superman american alien

Screenwriter Max Landis has written a fantastic coming of age story for Clark Kent in his SUPERMAN AMERICAN ALIEN mini series. The miniseries as a whole is very reminiscent of the CW television show SMALLVILLE, but condensed into seven issues instead of ten full twenty-something episodic seasons. However, having less to work with is not a detriment for Landis. Each of his issues (with a different artist) tells of a single trial in the life of Superman as he ages, similar to the trials of Hercules, with the seven issues combining to show the evolution of the character.


SUPERMAN AMERICAN ALIEN #7 brings an end to Landis’ creative miniseries. Landis has given us Clark’s growth from boy to man… Superman that is. He began with Clark as a child, then Clark in his first attempt of actively being a hero, and his immaturity immature. Landis moves to introduce Superman’s greatest enemy, Lex Luthor, and introduce Superman as he becomes a public figure and hero. The penultimate issue #6 focuses on Clark’s ego and reasoning for doing what he does. Finally, In SUPERMAN AMERICAN ALIEN #7, Clark is faced with his last trial before fully becoming “Superman.”

READ: Get more on the previous issue of SUPERMAN AMERICAN ALIEN #6!

Landis finally gives us what we have been waiting for with Superman donning the blue and red, including the red underwear. Superman comes up against his biggest challenge yet in the miniseries when he meets Lobo. This isn’t the version of Lobo that looks like an Abercrombie & Fitch model. This Landis Lobo is the older version, the biker brute with the foul mouth.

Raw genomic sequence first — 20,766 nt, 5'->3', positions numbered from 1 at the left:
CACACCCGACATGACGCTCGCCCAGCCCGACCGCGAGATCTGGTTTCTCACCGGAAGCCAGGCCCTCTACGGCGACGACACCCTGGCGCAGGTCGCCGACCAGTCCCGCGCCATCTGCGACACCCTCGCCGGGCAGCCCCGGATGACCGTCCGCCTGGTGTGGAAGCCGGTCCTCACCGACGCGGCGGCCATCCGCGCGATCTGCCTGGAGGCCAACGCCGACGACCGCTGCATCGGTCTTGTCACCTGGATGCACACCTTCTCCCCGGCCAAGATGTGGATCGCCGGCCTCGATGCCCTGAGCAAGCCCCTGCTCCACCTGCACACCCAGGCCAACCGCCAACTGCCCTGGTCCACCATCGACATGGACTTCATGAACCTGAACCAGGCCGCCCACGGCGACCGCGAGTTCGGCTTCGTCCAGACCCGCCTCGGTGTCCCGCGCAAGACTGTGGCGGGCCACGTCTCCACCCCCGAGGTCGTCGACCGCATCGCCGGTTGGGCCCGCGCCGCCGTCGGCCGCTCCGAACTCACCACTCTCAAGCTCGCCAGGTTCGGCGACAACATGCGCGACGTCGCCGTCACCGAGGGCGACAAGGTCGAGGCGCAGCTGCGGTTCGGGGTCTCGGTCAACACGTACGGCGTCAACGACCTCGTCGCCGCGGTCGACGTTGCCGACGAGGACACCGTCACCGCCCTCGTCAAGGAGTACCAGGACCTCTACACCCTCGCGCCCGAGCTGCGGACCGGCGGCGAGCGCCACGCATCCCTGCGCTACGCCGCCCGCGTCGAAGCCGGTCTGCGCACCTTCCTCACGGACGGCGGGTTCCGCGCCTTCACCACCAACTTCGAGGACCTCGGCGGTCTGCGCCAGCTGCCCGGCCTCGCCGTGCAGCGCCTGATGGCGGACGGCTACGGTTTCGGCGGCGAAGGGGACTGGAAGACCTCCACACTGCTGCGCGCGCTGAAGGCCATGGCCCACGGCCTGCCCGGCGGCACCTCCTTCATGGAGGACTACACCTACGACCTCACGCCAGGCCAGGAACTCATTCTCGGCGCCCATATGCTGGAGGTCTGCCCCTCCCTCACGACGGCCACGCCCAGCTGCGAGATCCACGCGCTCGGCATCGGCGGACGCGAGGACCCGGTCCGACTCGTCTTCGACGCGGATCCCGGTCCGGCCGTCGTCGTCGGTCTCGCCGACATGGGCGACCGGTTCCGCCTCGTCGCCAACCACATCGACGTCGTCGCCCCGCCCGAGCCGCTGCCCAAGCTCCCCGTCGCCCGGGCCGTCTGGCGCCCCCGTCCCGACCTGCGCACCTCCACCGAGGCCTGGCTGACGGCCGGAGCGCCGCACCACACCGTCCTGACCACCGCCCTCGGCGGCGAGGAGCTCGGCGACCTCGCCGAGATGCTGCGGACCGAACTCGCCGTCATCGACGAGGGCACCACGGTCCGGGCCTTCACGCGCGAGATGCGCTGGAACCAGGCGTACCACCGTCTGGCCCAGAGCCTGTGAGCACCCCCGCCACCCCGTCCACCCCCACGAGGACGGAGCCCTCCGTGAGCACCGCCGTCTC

The conflict with Lobo presents more than just a threat for Clark and Metropolis, it also develops Superman’s character. When they meet, Lobo questions why Superman would protect the planet and Superman questions why Lobo would bring such destruction. Neither of them understand each other, which leads Clark to realize the forms evil exists in. Also, the whole world is watching on their TV screens as Superman comes head to head with another alien in Lobo. This is a true test to see if Superman can and will protect the earth against a villain who may be his equal.


The art in the issue is awe inspiring with its gritty tones and feel. It is really fitting when so much of the issue features a dark character like Lobo. The very best art of SUPERMAN AMERICAN ALIEN #7 are the panels in which Superman and Lobo are involved in a massive brawl in the streets of Metropolis. These panels feature an incredible choice in the contrast in the color of blood, which is red for Superman and green for Lobo. The artist of the issue, Jock, captured an alien fight perfectly.


SUPERMAN AMERICAN ALIEN #7 is a great way to end the incredible miniseries. To fully become Superman, Clark needed to become the beacon of hope and Landis does this well by having Clark wear the costume while he defends earth for the whole world to see. It’s sad to see the miniseries conclude, but it’s refreshing to see a version of Superman’s coming of age story done this way. From now on, whenever I read Superman, I’ll think of this origin story.

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